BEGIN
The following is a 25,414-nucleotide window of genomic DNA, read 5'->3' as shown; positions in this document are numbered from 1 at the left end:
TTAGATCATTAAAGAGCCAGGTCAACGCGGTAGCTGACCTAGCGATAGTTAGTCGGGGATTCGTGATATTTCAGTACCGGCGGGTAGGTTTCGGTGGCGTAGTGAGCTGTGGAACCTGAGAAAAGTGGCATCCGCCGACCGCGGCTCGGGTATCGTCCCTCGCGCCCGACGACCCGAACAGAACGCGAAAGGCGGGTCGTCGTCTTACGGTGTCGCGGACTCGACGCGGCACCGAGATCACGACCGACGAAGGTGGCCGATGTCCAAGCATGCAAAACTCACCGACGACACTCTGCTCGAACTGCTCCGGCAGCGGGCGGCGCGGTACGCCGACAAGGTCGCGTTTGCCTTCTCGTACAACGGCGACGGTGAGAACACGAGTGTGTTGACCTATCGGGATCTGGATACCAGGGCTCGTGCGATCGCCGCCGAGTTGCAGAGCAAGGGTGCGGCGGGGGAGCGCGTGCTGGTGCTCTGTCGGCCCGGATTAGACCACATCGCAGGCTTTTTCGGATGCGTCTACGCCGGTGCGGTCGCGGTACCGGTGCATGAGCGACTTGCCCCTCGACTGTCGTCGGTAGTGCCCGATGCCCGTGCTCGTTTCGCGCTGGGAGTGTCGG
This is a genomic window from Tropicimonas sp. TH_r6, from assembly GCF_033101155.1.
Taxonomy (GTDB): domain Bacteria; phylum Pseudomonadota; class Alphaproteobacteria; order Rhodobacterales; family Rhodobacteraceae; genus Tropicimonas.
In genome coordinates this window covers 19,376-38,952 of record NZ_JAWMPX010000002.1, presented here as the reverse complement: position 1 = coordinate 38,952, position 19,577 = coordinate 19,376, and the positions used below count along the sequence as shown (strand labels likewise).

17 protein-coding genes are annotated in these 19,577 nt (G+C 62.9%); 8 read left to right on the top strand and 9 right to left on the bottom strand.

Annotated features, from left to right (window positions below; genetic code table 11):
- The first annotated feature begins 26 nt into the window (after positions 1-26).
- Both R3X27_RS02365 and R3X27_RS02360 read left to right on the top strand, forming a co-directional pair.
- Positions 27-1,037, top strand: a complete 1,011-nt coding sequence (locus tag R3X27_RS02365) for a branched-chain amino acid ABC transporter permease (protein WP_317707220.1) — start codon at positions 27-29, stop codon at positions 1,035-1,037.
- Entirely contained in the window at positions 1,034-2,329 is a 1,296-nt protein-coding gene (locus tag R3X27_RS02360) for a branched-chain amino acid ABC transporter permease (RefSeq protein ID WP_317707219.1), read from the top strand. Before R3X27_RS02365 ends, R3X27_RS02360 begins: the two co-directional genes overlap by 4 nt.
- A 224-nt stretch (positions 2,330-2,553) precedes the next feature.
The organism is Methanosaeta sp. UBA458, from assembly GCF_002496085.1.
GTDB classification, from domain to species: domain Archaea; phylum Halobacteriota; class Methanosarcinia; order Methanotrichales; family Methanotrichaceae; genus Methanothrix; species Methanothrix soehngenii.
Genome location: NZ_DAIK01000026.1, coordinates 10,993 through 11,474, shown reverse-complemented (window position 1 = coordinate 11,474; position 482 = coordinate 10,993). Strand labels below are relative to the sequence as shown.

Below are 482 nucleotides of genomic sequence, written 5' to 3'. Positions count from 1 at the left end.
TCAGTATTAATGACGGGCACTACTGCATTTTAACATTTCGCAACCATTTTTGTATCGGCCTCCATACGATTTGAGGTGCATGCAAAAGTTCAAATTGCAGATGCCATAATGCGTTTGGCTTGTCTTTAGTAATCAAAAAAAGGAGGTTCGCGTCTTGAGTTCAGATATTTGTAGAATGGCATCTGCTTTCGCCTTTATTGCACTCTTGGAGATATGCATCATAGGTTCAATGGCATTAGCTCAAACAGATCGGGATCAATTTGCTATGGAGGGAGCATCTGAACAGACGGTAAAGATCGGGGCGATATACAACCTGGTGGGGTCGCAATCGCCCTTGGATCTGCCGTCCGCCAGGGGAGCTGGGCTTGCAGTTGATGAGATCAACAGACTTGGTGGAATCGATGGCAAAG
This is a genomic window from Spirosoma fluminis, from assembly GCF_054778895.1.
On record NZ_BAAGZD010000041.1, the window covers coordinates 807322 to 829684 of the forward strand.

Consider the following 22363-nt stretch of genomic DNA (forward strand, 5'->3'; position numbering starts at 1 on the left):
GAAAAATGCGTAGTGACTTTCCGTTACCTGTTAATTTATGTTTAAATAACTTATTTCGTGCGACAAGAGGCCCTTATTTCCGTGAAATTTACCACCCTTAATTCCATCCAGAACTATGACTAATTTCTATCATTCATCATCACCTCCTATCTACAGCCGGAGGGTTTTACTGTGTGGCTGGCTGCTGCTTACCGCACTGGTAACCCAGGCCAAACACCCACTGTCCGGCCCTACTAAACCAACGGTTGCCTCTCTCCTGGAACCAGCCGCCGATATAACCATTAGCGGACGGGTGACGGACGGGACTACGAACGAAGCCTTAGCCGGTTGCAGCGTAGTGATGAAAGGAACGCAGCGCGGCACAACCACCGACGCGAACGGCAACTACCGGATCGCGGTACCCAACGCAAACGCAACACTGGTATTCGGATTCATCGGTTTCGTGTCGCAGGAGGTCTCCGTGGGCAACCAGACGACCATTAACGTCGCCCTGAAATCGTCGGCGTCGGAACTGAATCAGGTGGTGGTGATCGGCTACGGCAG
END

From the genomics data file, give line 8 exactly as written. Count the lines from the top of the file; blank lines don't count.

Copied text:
- The first annotated feature begins 26 nt into the window (after positions 1-26).